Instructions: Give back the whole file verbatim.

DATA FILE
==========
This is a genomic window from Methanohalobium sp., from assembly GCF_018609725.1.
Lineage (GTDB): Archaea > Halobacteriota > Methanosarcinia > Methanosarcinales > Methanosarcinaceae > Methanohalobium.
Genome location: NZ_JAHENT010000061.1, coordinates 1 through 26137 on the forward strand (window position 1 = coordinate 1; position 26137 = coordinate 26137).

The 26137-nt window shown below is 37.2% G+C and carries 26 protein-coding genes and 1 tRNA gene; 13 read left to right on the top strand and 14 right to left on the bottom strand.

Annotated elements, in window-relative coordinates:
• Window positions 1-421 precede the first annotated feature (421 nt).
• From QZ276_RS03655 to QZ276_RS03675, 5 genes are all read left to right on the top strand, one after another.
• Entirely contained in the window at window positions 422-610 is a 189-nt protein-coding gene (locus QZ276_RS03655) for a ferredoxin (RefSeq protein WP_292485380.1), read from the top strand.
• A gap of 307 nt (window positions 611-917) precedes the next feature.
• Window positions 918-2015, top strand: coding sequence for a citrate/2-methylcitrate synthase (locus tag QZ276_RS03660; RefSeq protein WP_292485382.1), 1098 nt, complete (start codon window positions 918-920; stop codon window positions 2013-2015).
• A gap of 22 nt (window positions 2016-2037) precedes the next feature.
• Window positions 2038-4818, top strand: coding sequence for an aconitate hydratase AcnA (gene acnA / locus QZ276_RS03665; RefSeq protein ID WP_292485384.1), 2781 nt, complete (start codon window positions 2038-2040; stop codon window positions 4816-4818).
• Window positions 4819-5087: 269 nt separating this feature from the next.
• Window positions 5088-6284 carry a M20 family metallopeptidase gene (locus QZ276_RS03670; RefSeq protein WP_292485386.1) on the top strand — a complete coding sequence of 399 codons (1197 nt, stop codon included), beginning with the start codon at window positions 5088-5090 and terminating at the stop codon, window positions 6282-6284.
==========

This is a genomic window from Methanohalobium sp., from assembly GCF_018609725.1.
Lineage (GTDB): Archaea > Halobacteriota > Methanosarcinia > Methanosarcinales > Methanosarcinaceae > Methanohalobium.
Genome location: NZ_JAHENT010000061.1, coordinates 1 through 26137 on the forward strand (window position 1 = coordinate 1; position 26137 = coordinate 26137).

The 26137-nt window shown below is 37.2% G+C and carries 26 protein-coding genes and 1 tRNA gene; 13 read left to right on the top strand and 14 right to left on the bottom strand.

Annotated elements, in window-relative coordinates:
• Window positions 1-421 precede the first annotated feature (421 nt).
• From QZ276_RS03655 to QZ276_RS03675, 5 genes are all read left to right on the top strand, one after another.
• Entirely contained in the window at window positions 422-610 is a 189-nt protein-coding gene (locus QZ276_RS03655) for a ferredoxin (RefSeq protein WP_292485380.1), read from the top strand.
• A gap of 307 nt (window positions 611-917) precedes the next feature.
• Window positions 918-2015, top strand: coding sequence for a citrate/2-methylcitrate synthase (locus tag QZ276_RS03660; RefSeq protein WP_292485382.1), 1098 nt, complete (start codon window positions 918-920; stop codon window positions 2013-2015).
• A gap of 22 nt (window positions 2016-2037) precedes the next feature.
• Window positions 2038-4818, top strand: coding sequence for an aconitate hydratase AcnA (gene acnA / locus QZ276_RS03665; RefSeq protein ID WP_292485384.1), 2781 nt, complete (start codon window positions 2038-2040; stop codon window positions 4816-4818).
• Window positions 4819-5087: 269 nt separating this feature from the next.
• Window positions 5088-6284 carry a M20 family metallopeptidase gene (locus QZ276_RS03670; RefSeq protein WP_292485386.1) on the top strand — a complete coding sequence of 399 codons (1197 nt, stop codon included), beginning with the start codon at window positions 5088-5090 and terminating at the stop codon, window positions 6282-6284.